Learn how to give pennies a beautiful, silvery-colored plating.
Students were asked to watch a short video that describes the ways scientific information is communicated, how those pathways usually function and how they were altered by the pandemic. Students were then asked to discuss a series of questions about experts, peer review, and the issue of releasing research results prior to peer review because of the urgent need for useful information related to the pandemic.
Tom Kuntzleman tests to see if Powerade can be used as a source of reducing sugars in the classic silver mirror demonstration, and reminisces about Christmas days past when doing so.
What is the pressure inside a bottle of soda pop? Read this short article to find the surprising answer to this question, and also to learn how to do an experiment to answer this question for yourself!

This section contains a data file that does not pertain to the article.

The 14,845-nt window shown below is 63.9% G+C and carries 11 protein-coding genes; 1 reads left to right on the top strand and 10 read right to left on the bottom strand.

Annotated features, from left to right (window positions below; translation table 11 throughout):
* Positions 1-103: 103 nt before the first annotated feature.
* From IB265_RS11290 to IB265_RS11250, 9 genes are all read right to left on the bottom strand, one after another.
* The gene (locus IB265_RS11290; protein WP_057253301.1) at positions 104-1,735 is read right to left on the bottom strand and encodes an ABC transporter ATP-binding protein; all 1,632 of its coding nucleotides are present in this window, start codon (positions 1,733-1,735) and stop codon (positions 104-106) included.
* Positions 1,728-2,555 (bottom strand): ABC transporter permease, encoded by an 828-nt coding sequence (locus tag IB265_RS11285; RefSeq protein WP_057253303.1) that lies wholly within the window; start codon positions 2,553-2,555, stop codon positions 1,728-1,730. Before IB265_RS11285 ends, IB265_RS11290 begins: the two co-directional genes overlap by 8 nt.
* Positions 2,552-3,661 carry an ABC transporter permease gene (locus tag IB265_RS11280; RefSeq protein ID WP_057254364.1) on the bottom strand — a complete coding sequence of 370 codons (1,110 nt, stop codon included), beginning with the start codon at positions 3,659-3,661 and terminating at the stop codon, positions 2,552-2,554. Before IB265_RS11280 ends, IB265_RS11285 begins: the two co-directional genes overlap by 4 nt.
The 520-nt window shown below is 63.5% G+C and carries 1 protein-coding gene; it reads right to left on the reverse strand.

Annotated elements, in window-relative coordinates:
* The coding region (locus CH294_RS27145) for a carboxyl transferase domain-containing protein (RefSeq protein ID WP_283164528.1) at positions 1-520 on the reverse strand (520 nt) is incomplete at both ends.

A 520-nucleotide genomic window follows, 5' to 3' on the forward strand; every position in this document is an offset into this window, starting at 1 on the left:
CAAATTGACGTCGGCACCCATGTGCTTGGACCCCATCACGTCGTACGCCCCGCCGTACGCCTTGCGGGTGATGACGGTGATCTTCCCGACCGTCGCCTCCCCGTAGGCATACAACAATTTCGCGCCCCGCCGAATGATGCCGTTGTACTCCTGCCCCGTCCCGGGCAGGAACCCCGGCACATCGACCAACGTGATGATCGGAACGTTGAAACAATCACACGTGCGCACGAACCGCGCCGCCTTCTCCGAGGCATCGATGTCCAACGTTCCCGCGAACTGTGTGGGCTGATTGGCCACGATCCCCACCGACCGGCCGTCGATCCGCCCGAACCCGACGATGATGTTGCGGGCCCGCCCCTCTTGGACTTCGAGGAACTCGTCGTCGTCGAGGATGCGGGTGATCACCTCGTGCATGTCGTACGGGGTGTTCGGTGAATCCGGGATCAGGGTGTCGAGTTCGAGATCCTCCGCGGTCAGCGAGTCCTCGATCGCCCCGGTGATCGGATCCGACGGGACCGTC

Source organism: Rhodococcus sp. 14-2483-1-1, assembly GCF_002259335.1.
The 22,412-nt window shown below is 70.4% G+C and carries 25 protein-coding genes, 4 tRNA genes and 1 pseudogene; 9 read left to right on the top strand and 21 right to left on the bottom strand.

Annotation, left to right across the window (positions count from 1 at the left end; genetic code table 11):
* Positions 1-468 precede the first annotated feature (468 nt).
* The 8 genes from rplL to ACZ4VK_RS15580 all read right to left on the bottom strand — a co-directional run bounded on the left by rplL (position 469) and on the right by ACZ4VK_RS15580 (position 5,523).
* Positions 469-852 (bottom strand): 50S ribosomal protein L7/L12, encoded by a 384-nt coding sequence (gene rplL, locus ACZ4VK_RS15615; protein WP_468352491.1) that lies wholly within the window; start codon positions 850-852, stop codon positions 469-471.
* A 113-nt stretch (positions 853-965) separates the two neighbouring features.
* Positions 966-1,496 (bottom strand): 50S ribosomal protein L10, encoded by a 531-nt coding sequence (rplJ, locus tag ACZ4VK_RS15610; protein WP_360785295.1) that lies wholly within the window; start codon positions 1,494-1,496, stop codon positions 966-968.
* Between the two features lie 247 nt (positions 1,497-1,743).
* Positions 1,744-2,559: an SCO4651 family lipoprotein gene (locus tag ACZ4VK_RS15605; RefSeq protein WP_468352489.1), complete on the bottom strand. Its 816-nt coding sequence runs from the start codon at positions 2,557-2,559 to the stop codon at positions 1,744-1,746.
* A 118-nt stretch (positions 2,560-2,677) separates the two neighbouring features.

Learn a simple way to relate the heat equation (Q = mc∆T ) to climate change.
Learn how to form a blue-green copper compound on a penny, and then use that compound to make green flames. This is a great summer time activity for your next campfire!
Liquid nitrogen is used to visualize the aerosol particles emitted while speaking, coughing, breathing, and sneezing. The ability of various masks to block these droplets was also tested.
The solution to Chemical Mystery #17 is presented. Were you able to use your chemical knowledge to explain the results?
If you know your chemistry, you can figure out how the bubbles get busted!
I observe a red to blue color change when I rinse my bowl after eating frozen blueberries. Sounds like an acid-base reaction, doesn’t it? Well, read on to learn about the blueberry surprise!